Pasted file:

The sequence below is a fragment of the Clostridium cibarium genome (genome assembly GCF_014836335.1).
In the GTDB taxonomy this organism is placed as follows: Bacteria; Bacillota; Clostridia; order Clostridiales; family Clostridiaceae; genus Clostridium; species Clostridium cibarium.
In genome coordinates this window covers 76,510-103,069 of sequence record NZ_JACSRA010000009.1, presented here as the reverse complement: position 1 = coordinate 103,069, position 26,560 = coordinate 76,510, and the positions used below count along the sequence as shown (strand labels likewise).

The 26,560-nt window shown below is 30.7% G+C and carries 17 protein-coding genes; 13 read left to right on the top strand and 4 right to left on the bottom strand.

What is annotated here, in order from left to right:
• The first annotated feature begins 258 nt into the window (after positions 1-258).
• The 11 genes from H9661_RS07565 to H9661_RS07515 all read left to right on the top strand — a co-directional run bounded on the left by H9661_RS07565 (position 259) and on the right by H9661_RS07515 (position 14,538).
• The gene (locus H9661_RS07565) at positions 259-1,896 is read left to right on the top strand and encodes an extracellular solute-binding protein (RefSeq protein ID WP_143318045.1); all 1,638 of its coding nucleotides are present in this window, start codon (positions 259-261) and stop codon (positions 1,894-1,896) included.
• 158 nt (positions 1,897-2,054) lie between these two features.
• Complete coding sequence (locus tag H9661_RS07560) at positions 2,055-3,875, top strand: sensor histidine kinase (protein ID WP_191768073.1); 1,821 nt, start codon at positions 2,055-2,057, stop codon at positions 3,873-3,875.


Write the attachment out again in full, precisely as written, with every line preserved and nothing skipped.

The sequence below is a fragment of the Clostridium cibarium genome (genome assembly GCF_014836335.1).
In the GTDB taxonomy this organism is placed as follows: Bacteria; Bacillota; Clostridia; order Clostridiales; family Clostridiaceae; genus Clostridium; species Clostridium cibarium.
In genome coordinates this window covers 76,510-103,069 of sequence record NZ_JACSRA010000009.1, presented here as the reverse complement: position 1 = coordinate 103,069, position 26,560 = coordinate 76,510, and the positions used below count along the sequence as shown (strand labels likewise).

The 26,560-nt window shown below is 30.7% G+C and carries 17 protein-coding genes; 13 read left to right on the top strand and 4 right to left on the bottom strand.

What is annotated here, in order from left to right:
• The first annotated feature begins 258 nt into the window (after positions 1-258).
• The 11 genes from H9661_RS07565 to H9661_RS07515 all read left to right on the top strand — a co-directional run bounded on the left by H9661_RS07565 (position 259) and on the right by H9661_RS07515 (position 14,538).
• The gene (locus H9661_RS07565) at positions 259-1,896 is read left to right on the top strand and encodes an extracellular solute-binding protein (RefSeq protein ID WP_143318045.1); all 1,638 of its coding nucleotides are present in this window, start codon (positions 259-261) and stop codon (positions 1,894-1,896) included.
• 158 nt (positions 1,897-2,054) lie between these two features.
• Complete coding sequence (locus tag H9661_RS07560) at positions 2,055-3,875, top strand: sensor histidine kinase (protein ID WP_191768073.1); 1,821 nt, start codon at positions 2,055-2,057, stop codon at positions 3,873-3,875.